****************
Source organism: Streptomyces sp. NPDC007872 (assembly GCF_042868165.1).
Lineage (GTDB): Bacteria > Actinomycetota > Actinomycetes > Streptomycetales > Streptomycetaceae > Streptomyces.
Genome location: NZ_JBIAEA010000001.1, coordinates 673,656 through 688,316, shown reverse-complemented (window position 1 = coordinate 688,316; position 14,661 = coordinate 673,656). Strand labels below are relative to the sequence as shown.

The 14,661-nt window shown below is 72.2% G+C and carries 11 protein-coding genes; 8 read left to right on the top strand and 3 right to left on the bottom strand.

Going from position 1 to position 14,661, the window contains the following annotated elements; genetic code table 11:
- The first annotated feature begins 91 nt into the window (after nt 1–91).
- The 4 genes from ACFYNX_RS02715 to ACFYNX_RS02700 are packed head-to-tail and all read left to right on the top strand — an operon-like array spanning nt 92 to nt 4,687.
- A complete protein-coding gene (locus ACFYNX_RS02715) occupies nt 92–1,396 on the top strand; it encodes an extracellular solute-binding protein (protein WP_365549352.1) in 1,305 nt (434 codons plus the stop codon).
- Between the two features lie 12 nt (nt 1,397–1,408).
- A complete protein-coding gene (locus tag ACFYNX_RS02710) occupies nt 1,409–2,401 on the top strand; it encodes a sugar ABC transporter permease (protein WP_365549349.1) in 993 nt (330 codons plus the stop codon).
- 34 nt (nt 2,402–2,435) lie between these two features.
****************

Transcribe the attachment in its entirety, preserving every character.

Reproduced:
Source organism: Streptomyces sp. NPDC007872 (assembly GCF_042868165.1).
Lineage (GTDB): Bacteria > Actinomycetota > Actinomycetes > Streptomycetales > Streptomycetaceae > Streptomyces.
Genome location: NZ_JBIAEA010000001.1, coordinates 673,656 through 688,316, shown reverse-complemented (window position 1 = coordinate 688,316; position 14,661 = coordinate 673,656). Strand labels below are relative to the sequence as shown.

The 14,661-nt window shown below is 72.2% G+C and carries 11 protein-coding genes; 8 read left to right on the top strand and 3 right to left on the bottom strand.

Going from position 1 to position 14,661, the window contains the following annotated elements; genetic code table 11:
- The first annotated feature begins 91 nt into the window (after nt 1–91).
- The 4 genes from ACFYNX_RS02715 to ACFYNX_RS02700 are packed head-to-tail and all read left to right on the top strand — an operon-like array spanning nt 92 to nt 4,687.
- A complete protein-coding gene (locus ACFYNX_RS02715) occupies nt 92–1,396 on the top strand; it encodes an extracellular solute-binding protein (protein WP_365549352.1) in 1,305 nt (434 codons plus the stop codon).
- Between the two features lie 12 nt (nt 1,397–1,408).
- A complete protein-coding gene (locus tag ACFYNX_RS02710) occupies nt 1,409–2,401 on the top strand; it encodes a sugar ABC transporter permease (protein WP_365549349.1) in 993 nt (330 codons plus the stop codon).
- 34 nt (nt 2,402–2,435) lie between these two features.